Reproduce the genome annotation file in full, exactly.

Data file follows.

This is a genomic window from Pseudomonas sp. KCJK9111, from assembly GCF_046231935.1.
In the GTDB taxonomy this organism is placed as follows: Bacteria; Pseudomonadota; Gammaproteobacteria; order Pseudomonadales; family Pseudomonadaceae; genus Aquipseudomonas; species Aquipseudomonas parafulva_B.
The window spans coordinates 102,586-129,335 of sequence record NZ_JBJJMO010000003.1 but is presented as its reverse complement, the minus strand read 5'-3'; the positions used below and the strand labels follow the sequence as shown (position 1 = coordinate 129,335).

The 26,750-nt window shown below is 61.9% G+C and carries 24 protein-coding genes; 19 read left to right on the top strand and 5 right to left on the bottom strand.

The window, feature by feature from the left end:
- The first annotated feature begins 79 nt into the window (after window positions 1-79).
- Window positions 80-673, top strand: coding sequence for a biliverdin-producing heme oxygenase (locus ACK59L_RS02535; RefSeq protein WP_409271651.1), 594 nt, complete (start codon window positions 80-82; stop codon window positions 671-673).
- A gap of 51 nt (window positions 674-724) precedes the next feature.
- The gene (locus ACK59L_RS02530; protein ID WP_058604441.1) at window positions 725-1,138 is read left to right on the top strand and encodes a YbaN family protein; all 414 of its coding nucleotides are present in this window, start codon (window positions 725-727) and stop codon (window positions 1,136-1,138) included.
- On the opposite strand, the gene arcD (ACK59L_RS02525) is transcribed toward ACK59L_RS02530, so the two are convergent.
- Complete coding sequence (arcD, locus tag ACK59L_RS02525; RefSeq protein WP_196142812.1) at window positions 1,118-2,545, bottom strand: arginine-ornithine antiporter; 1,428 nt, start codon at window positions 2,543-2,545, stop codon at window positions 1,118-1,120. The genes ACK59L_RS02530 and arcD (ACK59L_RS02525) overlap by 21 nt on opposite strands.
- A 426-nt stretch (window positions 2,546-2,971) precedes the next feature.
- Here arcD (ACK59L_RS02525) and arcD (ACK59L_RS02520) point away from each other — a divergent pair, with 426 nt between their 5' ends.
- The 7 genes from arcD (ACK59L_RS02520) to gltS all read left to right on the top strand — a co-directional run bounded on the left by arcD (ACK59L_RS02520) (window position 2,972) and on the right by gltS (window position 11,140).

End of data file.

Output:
This is a genomic window from Pseudomonas sp. KCJK9111, from assembly GCF_046231935.1.
In the GTDB taxonomy this organism is placed as follows: Bacteria; Pseudomonadota; Gammaproteobacteria; order Pseudomonadales; family Pseudomonadaceae; genus Aquipseudomonas; species Aquipseudomonas parafulva_B.
The window spans coordinates 102,586-129,335 of sequence record NZ_JBJJMO010000003.1 but is presented as its reverse complement, the minus strand read 5'-3'; the positions used below and the strand labels follow the sequence as shown (position 1 = coordinate 129,335).

The 26,750-nt window shown below is 61.9% G+C and carries 24 protein-coding genes; 19 read left to right on the top strand and 5 right to left on the bottom strand.

The window, feature by feature from the left end:
- The first annotated feature begins 79 nt into the window (after window positions 1-79).
- Window positions 80-673, top strand: coding sequence for a biliverdin-producing heme oxygenase (locus ACK59L_RS02535; RefSeq protein WP_409271651.1), 594 nt, complete (start codon window positions 80-82; stop codon window positions 671-673).
- A gap of 51 nt (window positions 674-724) precedes the next feature.
- The gene (locus ACK59L_RS02530; protein ID WP_058604441.1) at window positions 725-1,138 is read left to right on the top strand and encodes a YbaN family protein; all 414 of its coding nucleotides are present in this window, start codon (window positions 725-727) and stop codon (window positions 1,136-1,138) included.
- On the opposite strand, the gene arcD (ACK59L_RS02525) is transcribed toward ACK59L_RS02530, so the two are convergent.
- Complete coding sequence (arcD, locus tag ACK59L_RS02525; RefSeq protein WP_196142812.1) at window positions 1,118-2,545, bottom strand: arginine-ornithine antiporter; 1,428 nt, start codon at window positions 2,543-2,545, stop codon at window positions 1,118-1,120. The genes ACK59L_RS02530 and arcD (ACK59L_RS02525) overlap by 21 nt on opposite strands.
- A 426-nt stretch (window positions 2,546-2,971) precedes the next feature.
- Here arcD (ACK59L_RS02525) and arcD (ACK59L_RS02520) point away from each other — a divergent pair, with 426 nt between their 5' ends.
- The 7 genes from arcD (ACK59L_RS02520) to gltS all read left to right on the top strand — a co-directional run bounded on the left by arcD (ACK59L_RS02520) (window position 2,972) and on the right by gltS (window position 11,140).